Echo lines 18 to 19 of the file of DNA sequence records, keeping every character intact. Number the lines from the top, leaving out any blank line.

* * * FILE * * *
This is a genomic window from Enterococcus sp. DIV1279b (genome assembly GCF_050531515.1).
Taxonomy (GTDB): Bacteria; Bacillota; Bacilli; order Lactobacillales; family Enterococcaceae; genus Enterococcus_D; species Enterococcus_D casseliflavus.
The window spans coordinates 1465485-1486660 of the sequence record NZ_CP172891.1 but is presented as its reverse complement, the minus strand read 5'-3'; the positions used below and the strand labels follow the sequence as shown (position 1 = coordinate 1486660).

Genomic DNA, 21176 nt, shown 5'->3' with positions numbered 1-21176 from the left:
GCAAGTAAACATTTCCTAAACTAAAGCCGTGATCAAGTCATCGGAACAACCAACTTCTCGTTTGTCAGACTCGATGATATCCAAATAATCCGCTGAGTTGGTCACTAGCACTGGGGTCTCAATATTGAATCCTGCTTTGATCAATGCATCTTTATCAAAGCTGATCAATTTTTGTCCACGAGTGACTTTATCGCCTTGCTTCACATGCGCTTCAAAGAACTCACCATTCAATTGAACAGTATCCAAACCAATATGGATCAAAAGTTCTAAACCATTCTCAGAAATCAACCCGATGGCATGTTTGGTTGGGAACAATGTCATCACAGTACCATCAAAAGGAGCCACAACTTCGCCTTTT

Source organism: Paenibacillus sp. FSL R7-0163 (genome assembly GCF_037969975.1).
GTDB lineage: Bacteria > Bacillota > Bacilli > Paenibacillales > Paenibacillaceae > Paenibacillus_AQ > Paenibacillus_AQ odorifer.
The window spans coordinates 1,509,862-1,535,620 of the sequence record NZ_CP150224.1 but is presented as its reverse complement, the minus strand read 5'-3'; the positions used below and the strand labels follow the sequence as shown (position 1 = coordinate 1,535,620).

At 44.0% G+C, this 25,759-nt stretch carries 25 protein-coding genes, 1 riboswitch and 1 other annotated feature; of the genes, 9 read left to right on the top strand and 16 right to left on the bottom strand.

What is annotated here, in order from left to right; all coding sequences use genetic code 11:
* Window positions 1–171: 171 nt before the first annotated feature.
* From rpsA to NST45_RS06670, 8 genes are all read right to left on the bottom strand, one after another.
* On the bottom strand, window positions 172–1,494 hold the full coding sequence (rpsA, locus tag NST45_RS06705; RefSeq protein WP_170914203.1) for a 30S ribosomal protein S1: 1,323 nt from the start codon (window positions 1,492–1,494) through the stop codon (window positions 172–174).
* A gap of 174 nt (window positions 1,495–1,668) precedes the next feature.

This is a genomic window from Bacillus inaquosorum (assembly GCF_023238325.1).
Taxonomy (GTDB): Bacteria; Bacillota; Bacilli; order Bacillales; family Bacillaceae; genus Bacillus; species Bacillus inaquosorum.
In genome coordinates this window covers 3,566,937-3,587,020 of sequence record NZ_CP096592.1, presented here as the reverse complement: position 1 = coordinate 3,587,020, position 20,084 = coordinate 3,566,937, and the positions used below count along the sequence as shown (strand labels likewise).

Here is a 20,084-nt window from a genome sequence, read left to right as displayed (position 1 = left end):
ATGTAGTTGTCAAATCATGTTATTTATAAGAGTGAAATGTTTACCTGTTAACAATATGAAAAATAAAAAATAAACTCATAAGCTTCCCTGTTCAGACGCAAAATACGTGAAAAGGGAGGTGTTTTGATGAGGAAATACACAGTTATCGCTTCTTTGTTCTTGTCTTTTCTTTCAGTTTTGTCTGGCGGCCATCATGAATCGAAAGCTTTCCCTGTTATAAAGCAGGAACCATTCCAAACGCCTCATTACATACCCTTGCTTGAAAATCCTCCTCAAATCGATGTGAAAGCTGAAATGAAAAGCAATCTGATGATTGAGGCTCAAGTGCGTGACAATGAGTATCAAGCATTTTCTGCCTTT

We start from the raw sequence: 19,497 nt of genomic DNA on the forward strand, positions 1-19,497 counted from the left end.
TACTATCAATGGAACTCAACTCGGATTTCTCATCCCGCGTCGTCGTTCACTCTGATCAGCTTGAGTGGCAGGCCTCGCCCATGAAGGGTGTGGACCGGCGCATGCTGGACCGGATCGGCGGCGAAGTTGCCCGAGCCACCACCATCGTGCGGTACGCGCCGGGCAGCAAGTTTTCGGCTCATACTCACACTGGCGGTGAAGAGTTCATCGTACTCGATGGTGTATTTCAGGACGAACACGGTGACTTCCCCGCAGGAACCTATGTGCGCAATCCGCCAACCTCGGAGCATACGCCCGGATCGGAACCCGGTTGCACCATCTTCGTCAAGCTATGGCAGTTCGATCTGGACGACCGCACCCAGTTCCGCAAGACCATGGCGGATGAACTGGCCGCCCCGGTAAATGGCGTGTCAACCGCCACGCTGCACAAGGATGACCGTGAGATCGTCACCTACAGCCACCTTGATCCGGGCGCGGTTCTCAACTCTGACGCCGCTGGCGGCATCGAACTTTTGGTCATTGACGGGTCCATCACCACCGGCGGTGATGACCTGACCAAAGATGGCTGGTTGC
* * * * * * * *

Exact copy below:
Here is a 20,084-nt window from a genome sequence, read left to right as displayed (position 1 = left end):
ATGTAGTTGTCAAATCATGTTATTTATAAGAGTGAAATGTTTACCTGTTAACAATATGAAAAATAAAAAATAAACTCATAAGCTTCCCTGTTCAGACGCAAAATACGTGAAAAGGGAGGTGTTTTGATGAGGAAATACACAGTTATCGCTTCTTTGTTCTTGTCTTTTCTTTCAGTTTTGTCTGGCGGCCATCATGAATCGAAAGCTTTCCCTGTTATAAAGCAGGAACCATTCCAAACGCCTCATTACATACCCTTGCTTGAAAATCCTCCTCAAATCGATGTGAAAGCTGAAATGAAAAGCAATCTGATGATTGAGGCTCAAGTGCGTGACAATGAGTATCAAGCATTTTCTGCCTTT